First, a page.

2. Use the radiator key to turn the valve on the top of your radiator. Attach the key to the groove in the center of the valve and turn anti-clockwise. You should hear a hissing sound as any trapped air escapes from the radiator. Use your cloth to clean any excess water that leaks out.
  3. When the hissing stops and there is only water leaking out, retighten the valve by turning clockwise.
  4. Once these steps are completed and the valves have been tightened, turn your central heating back on.
  5. Check the pressure of your radiators by checking the reading from the gauge on your boiler. Bleeding your radiators can cause the pressure to drop. If the pressure has become too low, you’ll need to top it up. To do this use the lever tap on your boiler.
  6. Check your radiators to make sure they are heating up properly.

5. Balance the Radiators

If the radiators that are furthest away from your boiler are colder than those which are nearer, you may need to balance the radiators in your home. This isn’t as straightforward as bleeding radiators and you may need to call out a Gas Safe Registered engineer for this particular task.

The process involves adjusting your radiators, ensuring there’s an even distribution of heated water to each radiator in your home.

6. Avoid Blockages

Boilers need to be ventilated properly, so make sure there isn’t any clutter surrounding them. Don’t ever cover your gas boiler or block the air vents, and ensure the outside flues aren’t blocked. If your boiler is placed in an airing cupboard that is also used as storage, make sure your system has enough ‘breathing’ space.

7. Look for a Blue Flame

If your boiler flame is visible, check to see if it’s a strong blue colour. An orange or yellow flame indicates that there’s something wrong and you should call a Gas Safe registered engineer as soon as possible.

8. Insulate System Pipes

Water left standing in pipes over the winter months can freeze, causing blockages leading to pipes bursting. Pouring tepid water over the frozen areas can be used to unfreeze and unblock the pipes. However, this can be risky as using water that is too hot can lead to further damage.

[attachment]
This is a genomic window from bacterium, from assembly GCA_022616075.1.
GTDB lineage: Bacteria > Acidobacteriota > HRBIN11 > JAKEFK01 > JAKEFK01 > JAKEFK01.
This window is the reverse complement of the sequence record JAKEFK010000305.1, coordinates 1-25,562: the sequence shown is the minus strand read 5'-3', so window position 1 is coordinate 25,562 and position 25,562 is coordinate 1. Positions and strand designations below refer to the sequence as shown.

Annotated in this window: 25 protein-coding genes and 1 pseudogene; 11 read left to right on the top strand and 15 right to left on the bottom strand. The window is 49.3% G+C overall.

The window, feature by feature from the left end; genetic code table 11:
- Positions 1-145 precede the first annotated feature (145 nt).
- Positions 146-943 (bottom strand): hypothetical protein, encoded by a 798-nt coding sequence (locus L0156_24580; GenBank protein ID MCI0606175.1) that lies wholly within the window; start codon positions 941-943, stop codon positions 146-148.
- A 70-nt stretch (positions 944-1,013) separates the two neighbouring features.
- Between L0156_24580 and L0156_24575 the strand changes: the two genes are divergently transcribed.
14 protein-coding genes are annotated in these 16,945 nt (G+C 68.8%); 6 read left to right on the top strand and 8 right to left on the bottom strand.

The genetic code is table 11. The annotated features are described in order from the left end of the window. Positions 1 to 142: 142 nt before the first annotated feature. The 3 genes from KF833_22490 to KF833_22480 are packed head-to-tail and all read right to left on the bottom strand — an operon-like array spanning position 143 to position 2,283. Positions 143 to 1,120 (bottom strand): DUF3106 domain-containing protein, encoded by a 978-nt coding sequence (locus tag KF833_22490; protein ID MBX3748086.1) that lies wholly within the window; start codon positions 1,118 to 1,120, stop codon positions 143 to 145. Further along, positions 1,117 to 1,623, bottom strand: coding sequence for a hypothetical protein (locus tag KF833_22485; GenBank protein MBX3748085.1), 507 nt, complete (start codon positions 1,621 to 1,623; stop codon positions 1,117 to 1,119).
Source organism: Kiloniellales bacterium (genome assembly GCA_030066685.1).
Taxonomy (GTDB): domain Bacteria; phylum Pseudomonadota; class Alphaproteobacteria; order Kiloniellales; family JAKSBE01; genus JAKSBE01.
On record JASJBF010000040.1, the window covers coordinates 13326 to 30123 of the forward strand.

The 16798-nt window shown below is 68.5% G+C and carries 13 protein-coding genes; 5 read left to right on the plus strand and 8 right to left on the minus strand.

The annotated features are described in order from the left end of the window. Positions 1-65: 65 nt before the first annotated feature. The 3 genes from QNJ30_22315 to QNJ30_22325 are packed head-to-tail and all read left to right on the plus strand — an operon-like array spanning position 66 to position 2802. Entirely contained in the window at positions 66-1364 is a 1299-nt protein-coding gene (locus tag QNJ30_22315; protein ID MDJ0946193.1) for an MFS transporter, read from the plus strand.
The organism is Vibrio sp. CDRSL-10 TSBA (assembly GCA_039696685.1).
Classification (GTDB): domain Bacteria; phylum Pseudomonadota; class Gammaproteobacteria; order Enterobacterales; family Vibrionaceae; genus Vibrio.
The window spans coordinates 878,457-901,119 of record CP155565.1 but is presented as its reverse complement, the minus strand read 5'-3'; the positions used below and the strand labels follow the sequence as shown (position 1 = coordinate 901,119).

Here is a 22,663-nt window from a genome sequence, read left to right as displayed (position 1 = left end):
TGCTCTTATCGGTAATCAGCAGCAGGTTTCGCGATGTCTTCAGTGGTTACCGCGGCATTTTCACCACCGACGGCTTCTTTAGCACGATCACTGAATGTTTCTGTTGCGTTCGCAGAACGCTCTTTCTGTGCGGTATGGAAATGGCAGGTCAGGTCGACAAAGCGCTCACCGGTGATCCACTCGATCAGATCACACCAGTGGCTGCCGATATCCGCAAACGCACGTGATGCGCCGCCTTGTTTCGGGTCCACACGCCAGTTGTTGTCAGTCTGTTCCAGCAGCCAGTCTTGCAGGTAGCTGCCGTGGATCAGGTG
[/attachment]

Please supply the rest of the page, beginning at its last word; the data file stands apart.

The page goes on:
A great way to prevent frozen pipes is to insulate them. There is a range of materials and methods that can be used to insulate your system pipes.  Pipes becoming faulty could result in a complete system repiping, which can be costly and time-consuming and not an ideal situation to be in over the winter.

9. Install a Carbon Monoxide Alarm

Protecting your home against carbon monoxide is extremely important. This can easily be monitored by installing an audible carbon monoxide alarm. If the alarm detects carbon monoxide, it will alert you straight away. Alarms cost approximately £15 – £30 and can be found at most DIY stores. Install your carbon monoxide alarm at least one meter away from your boiler (ideally within the same room) and you’ll be alerted if your boiler starts to produce carbon monoxide.

10. Leave it to the professionals

If you encounter a serious problem with your boiler, don’t try and fix it yourself – always call a Gas Safe registered engineer who knows how to maintain a boiler system.

Here at Origin, our engineers are highly qualified and expertly trained. If you’re looking for a boiler installation, service, or emergency plumber in Giffnock, Shawlands, Hamilton, or surrounding Glasgow areas, contact Origin today. We also offer a range of Boiler Cover Plans through our Comfort Club, which will provide you with peace of mind and constant protection should your boiler break down.